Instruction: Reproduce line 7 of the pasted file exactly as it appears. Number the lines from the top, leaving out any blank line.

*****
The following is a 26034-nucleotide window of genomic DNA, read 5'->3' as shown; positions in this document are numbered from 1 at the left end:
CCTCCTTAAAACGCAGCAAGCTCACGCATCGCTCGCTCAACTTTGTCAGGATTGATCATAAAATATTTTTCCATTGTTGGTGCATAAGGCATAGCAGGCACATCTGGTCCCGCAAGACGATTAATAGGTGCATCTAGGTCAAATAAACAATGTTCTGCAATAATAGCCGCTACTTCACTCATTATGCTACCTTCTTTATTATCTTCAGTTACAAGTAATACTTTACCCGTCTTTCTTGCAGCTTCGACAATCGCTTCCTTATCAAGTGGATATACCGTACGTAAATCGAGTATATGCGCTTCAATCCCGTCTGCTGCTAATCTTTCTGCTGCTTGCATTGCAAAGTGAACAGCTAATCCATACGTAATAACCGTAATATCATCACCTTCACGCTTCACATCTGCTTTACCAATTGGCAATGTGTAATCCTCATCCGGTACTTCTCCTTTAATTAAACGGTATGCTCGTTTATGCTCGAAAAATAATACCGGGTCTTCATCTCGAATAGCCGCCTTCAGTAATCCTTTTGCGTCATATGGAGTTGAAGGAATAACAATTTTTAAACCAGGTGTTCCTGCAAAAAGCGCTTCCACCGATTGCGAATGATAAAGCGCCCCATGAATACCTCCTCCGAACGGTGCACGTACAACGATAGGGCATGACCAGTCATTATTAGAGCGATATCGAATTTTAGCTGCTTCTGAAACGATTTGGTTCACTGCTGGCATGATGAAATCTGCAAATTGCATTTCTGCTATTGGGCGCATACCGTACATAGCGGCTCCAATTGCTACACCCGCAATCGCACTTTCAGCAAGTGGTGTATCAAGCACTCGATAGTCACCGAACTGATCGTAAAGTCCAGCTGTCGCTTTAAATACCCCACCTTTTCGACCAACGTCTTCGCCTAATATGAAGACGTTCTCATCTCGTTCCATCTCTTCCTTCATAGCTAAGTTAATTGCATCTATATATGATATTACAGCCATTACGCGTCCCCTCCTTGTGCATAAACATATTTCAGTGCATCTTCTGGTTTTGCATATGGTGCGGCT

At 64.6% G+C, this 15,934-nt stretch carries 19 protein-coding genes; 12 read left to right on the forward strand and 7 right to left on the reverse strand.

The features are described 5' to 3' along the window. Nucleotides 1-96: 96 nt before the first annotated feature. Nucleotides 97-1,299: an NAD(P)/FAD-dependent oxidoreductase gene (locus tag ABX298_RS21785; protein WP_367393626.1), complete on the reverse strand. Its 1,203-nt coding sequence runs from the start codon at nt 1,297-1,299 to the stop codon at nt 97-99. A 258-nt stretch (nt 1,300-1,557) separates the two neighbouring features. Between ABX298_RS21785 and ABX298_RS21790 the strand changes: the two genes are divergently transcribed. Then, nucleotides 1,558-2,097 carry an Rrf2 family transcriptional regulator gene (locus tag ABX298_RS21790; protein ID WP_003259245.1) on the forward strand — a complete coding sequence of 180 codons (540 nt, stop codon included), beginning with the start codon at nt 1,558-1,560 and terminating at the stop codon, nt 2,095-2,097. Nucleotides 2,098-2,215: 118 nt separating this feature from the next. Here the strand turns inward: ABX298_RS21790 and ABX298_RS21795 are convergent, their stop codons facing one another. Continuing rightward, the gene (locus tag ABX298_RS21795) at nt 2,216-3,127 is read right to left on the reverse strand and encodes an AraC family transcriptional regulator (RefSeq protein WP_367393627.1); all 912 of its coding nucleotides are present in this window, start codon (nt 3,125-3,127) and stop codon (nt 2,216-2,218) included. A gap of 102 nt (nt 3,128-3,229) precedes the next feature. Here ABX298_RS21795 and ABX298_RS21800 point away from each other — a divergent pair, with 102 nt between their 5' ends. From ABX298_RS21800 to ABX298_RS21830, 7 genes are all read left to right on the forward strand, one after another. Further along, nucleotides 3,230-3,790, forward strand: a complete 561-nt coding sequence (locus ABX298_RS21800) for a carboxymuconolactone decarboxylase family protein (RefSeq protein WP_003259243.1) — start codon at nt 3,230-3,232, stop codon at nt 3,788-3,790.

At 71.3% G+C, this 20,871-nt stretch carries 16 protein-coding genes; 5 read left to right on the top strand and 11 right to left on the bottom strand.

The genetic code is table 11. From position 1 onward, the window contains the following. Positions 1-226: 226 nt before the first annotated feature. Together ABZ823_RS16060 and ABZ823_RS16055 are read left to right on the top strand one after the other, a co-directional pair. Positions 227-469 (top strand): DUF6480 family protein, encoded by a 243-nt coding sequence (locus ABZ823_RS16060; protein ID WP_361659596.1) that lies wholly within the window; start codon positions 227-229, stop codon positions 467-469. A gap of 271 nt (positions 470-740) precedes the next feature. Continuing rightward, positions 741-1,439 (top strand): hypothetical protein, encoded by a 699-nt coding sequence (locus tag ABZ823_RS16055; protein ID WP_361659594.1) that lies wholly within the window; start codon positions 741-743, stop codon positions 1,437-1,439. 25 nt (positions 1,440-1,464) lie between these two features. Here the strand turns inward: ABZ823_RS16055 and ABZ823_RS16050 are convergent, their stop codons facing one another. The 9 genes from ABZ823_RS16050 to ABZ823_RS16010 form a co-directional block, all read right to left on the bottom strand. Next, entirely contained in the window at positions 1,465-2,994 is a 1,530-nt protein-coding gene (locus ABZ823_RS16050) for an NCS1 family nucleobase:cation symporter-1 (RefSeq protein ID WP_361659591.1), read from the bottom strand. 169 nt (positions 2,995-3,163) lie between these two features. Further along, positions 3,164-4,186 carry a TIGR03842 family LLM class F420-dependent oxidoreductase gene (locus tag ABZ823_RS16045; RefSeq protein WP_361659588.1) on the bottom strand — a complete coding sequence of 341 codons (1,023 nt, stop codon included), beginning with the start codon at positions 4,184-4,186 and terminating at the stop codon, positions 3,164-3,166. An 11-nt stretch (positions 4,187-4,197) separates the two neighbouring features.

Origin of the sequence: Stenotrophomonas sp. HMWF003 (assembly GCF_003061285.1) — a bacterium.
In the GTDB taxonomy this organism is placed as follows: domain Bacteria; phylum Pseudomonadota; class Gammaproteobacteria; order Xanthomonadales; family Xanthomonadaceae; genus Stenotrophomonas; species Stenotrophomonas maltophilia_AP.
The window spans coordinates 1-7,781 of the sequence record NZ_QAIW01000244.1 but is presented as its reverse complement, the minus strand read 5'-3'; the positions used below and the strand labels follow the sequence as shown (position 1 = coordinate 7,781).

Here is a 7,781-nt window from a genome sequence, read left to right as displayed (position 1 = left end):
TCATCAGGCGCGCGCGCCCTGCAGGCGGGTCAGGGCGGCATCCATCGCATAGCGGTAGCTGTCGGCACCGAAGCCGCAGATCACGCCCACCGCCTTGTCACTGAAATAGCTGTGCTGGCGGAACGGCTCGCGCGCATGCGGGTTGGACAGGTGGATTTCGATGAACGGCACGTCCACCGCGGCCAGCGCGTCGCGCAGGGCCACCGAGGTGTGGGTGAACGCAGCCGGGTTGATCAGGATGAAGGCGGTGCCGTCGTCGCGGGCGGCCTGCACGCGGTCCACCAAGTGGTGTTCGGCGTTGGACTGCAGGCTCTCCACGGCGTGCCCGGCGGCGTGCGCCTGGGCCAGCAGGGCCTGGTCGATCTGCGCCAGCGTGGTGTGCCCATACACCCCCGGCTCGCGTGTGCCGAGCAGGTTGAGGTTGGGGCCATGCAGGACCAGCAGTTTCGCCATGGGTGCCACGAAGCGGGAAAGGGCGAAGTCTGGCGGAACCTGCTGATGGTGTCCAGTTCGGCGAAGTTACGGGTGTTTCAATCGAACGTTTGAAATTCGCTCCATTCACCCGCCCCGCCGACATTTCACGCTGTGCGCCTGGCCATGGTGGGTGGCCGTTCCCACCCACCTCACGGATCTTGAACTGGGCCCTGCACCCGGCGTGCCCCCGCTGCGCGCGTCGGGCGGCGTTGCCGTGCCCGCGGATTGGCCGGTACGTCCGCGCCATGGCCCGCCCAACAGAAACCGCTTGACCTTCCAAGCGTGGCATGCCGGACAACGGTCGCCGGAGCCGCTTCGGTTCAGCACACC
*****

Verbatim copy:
Origin of the sequence: Stenotrophomonas sp. HMWF003 (assembly GCF_003061285.1) — a bacterium.